The retired anthropologist and professor at Concordia University, Homa Hoodfar, has been in regular contact in Afghanistan since 1994 and works with Afghan women.

“The Taliban took the police cars, the soldiers, they have access to all these weapons that the Americans left behind,” she describes. They say there is an amnesty but no one sees it. ”

She is particularly concerned about the fate of women. A person of Afghan origin told La Presse about their fears about a single relative who only goes from one shelter to another and has no male relatives to accompany them. When they took power in Afghanistan from 1996 to 2001, the Taliban imposed an ultra-religious interpretation of Islam and forbade women from going out alone.

“We are going through really difficult times for us Afghans,” says Sayed.


Screenshot from a social media video of Taliban marching in uniform through the streets of Qalat, Zabol Province

A virtual offensive

In 1996, the Taliban cut Afghanistan off from the modern world and, for example, banned television. In 2021, they will be using the keyboard in multiple languages ​​and trying to convey a moderate image to the rest of the world.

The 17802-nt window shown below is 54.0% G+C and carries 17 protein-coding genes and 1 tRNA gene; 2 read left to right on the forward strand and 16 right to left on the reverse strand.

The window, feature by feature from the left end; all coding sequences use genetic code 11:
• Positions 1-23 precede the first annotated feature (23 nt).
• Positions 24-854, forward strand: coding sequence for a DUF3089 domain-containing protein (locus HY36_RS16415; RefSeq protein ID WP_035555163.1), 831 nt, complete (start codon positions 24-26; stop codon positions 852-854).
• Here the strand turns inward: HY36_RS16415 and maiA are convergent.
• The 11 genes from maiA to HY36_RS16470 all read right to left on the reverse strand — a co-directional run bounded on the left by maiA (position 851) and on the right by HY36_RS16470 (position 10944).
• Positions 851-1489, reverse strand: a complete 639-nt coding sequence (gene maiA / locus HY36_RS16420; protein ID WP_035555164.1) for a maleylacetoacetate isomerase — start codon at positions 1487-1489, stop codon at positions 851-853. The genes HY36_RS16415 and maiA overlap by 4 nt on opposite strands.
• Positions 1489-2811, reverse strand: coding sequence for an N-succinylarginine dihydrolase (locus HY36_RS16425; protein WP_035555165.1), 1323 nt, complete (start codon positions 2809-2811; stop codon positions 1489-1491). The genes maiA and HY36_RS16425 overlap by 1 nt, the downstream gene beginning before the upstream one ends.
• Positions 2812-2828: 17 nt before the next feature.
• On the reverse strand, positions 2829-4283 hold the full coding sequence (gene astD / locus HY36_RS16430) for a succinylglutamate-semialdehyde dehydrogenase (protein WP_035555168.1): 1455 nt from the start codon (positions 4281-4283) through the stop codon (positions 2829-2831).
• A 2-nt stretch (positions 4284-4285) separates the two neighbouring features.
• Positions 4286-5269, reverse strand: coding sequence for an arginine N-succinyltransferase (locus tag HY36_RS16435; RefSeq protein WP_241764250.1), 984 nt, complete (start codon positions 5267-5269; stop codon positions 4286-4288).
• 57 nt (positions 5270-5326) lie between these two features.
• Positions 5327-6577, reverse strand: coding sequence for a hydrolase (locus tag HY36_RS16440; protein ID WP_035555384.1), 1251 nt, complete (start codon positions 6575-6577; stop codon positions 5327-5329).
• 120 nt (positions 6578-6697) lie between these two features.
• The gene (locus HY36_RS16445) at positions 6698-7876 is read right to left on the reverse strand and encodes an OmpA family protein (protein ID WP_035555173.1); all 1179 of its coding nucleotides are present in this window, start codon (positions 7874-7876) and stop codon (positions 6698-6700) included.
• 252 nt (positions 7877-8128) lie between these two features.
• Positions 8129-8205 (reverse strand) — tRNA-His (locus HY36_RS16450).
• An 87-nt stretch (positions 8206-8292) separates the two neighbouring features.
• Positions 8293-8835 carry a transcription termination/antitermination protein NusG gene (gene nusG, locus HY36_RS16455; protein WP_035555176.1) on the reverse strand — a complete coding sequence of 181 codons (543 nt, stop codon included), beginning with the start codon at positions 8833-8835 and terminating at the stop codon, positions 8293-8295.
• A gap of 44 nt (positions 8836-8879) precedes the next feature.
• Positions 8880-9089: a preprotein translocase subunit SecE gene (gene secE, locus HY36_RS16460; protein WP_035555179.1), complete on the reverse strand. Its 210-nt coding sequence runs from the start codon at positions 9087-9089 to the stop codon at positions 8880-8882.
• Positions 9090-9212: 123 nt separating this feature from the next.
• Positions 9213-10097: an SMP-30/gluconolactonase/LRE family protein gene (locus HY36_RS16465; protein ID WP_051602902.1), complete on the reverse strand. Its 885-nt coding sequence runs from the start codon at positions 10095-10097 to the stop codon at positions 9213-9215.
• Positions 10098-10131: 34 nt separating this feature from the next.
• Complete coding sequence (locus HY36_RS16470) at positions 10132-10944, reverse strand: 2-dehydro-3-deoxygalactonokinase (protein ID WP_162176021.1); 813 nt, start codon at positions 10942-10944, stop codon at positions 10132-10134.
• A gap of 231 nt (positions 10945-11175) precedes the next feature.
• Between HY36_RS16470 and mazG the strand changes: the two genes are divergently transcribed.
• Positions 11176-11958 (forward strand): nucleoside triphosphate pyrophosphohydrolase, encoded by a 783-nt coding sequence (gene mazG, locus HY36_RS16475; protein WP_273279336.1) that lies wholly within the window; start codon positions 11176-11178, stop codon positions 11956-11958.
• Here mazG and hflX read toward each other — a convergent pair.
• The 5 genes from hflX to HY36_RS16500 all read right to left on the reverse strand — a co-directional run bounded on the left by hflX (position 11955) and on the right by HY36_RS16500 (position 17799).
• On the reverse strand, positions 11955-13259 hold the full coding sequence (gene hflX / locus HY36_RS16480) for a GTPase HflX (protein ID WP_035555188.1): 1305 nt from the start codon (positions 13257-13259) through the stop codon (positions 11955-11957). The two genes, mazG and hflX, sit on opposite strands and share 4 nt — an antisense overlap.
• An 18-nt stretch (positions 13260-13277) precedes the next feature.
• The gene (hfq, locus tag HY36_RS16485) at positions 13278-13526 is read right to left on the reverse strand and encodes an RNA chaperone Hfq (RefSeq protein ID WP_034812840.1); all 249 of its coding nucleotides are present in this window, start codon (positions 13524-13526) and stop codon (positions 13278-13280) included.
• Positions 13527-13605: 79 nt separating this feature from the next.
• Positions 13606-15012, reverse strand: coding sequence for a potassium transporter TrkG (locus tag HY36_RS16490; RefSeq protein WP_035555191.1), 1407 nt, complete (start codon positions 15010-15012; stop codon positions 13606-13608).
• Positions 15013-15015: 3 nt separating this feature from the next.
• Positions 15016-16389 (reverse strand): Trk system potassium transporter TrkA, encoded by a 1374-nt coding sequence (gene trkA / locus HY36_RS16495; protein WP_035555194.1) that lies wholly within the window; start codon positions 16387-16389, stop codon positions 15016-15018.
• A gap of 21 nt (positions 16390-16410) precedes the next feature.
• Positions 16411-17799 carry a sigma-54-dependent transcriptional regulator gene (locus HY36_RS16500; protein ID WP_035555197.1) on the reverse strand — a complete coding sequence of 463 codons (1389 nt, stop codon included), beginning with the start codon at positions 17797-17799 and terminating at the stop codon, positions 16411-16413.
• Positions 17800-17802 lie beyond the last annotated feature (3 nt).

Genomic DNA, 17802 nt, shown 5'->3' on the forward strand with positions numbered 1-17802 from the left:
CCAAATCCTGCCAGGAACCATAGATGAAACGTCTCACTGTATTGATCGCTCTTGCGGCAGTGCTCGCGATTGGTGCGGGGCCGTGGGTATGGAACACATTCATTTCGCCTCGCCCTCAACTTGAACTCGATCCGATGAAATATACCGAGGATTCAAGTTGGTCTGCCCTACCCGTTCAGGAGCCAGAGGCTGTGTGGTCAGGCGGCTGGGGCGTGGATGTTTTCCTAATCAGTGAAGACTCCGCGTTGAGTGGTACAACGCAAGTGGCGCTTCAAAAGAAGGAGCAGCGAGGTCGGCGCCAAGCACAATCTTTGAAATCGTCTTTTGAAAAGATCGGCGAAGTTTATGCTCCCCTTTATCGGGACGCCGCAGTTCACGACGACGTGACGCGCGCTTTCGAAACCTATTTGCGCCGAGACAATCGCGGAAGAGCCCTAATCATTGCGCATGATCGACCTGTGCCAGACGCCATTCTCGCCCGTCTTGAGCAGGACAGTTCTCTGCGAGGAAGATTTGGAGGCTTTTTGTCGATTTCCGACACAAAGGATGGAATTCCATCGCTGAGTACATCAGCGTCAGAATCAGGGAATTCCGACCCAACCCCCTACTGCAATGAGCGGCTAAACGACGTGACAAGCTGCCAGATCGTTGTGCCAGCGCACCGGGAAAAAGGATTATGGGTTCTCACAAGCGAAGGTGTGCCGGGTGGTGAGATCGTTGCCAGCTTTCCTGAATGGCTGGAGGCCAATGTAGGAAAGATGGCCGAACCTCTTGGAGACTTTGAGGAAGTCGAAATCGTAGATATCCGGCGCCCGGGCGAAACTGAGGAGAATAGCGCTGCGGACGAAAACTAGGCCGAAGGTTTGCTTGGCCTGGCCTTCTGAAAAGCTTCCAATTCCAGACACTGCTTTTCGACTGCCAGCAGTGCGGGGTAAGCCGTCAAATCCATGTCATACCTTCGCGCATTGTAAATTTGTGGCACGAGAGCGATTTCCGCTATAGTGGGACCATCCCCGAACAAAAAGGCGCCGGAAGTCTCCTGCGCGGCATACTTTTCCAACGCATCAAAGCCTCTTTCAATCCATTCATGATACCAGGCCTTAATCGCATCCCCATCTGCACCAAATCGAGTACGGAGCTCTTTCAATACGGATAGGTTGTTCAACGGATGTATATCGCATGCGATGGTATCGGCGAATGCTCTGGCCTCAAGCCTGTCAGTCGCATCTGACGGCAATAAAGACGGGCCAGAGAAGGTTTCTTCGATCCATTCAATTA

“They felt very comfortable with social networks, which they use for propaganda purposes, but also for intimidation,” Halima Kazem-Stojanovic, journalist and professor at the State University, told La Presse from San Jose.

The woman is of Afghan origin and reported about 13 years after the US intervention in Afghanistan in 2001.

She sees direct inspiration for the Taliban in the use of social media by the terrorist group Islamic State, which she has used for recruiting, among other things, and Al-Qaeda.

Aware of the impact of this media, the Taliban leadership has doubled its activity on its accounts, presenting itself as a more open version of the movement known for its brutality in the late 1990s.

However, some specialists see it more as a facade.

“They learned that they have to do public relations,” says Homa Hoodfar, a retired anthropologist. But just because you do good public relations doesn’t mean you will actually do what you say you are. ”